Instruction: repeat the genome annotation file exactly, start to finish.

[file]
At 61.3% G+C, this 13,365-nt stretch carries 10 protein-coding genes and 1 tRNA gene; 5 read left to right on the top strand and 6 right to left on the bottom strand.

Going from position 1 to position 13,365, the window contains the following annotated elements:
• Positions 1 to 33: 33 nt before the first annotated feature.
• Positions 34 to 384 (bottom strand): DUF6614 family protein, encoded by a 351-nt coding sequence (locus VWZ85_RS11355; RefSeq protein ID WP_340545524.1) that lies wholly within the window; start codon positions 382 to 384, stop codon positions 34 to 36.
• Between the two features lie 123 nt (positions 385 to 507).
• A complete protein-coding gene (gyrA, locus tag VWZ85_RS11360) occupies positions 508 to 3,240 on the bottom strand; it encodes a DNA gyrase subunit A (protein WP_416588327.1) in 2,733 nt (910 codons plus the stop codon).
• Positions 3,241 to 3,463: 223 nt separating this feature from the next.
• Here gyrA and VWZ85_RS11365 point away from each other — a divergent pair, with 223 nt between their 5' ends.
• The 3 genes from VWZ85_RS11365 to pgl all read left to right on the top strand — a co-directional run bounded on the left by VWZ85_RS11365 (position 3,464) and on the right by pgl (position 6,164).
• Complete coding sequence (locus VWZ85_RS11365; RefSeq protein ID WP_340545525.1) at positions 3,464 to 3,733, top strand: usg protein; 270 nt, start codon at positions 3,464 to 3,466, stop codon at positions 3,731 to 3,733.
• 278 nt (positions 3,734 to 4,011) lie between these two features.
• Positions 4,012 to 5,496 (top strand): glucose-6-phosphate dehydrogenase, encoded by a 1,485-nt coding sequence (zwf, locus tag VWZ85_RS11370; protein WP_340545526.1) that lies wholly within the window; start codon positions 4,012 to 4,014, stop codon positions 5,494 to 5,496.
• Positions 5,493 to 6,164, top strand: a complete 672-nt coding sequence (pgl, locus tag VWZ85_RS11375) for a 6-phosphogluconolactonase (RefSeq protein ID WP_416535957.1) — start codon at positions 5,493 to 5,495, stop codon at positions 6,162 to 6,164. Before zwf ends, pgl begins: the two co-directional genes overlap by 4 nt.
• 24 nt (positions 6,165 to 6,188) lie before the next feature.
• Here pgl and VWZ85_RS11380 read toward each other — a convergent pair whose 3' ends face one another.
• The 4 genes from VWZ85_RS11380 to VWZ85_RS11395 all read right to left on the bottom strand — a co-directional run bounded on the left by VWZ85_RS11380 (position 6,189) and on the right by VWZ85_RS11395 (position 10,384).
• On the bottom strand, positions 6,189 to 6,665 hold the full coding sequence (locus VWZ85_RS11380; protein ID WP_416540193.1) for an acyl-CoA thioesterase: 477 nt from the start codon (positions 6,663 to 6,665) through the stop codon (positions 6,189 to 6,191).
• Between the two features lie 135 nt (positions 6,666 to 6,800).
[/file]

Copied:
At 61.3% G+C, this 13,365-nt stretch carries 10 protein-coding genes and 1 tRNA gene; 5 read left to right on the top strand and 6 right to left on the bottom strand.

Going from position 1 to position 13,365, the window contains the following annotated elements:
• Positions 1 to 33: 33 nt before the first annotated feature.
• Positions 34 to 384 (bottom strand): DUF6614 family protein, encoded by a 351-nt coding sequence (locus VWZ85_RS11355; RefSeq protein ID WP_340545524.1) that lies wholly within the window; start codon positions 382 to 384, stop codon positions 34 to 36.
• Between the two features lie 123 nt (positions 385 to 507).
• A complete protein-coding gene (gyrA, locus tag VWZ85_RS11360) occupies positions 508 to 3,240 on the bottom strand; it encodes a DNA gyrase subunit A (protein WP_416588327.1) in 2,733 nt (910 codons plus the stop codon).
• Positions 3,241 to 3,463: 223 nt separating this feature from the next.
• Here gyrA and VWZ85_RS11365 point away from each other — a divergent pair, with 223 nt between their 5' ends.
• The 3 genes from VWZ85_RS11365 to pgl all read left to right on the top strand — a co-directional run bounded on the left by VWZ85_RS11365 (position 3,464) and on the right by pgl (position 6,164).
• Complete coding sequence (locus VWZ85_RS11365; RefSeq protein ID WP_340545525.1) at positions 3,464 to 3,733, top strand: usg protein; 270 nt, start codon at positions 3,464 to 3,466, stop codon at positions 3,731 to 3,733.
• 278 nt (positions 3,734 to 4,011) lie between these two features.
• Positions 4,012 to 5,496 (top strand): glucose-6-phosphate dehydrogenase, encoded by a 1,485-nt coding sequence (zwf, locus tag VWZ85_RS11370; protein WP_340545526.1) that lies wholly within the window; start codon positions 4,012 to 4,014, stop codon positions 5,494 to 5,496.
• Positions 5,493 to 6,164, top strand: a complete 672-nt coding sequence (pgl, locus tag VWZ85_RS11375) for a 6-phosphogluconolactonase (RefSeq protein ID WP_416535957.1) — start codon at positions 5,493 to 5,495, stop codon at positions 6,162 to 6,164. Before zwf ends, pgl begins: the two co-directional genes overlap by 4 nt.
• 24 nt (positions 6,165 to 6,188) lie before the next feature.
• Here pgl and VWZ85_RS11380 read toward each other — a convergent pair whose 3' ends face one another.
• The 4 genes from VWZ85_RS11380 to VWZ85_RS11395 all read right to left on the bottom strand — a co-directional run bounded on the left by VWZ85_RS11380 (position 6,189) and on the right by VWZ85_RS11395 (position 10,384).
• On the bottom strand, positions 6,189 to 6,665 hold the full coding sequence (locus VWZ85_RS11380; protein ID WP_416540193.1) for an acyl-CoA thioesterase: 477 nt from the start codon (positions 6,663 to 6,665) through the stop codon (positions 6,189 to 6,191).
• Between the two features lie 135 nt (positions 6,666 to 6,800).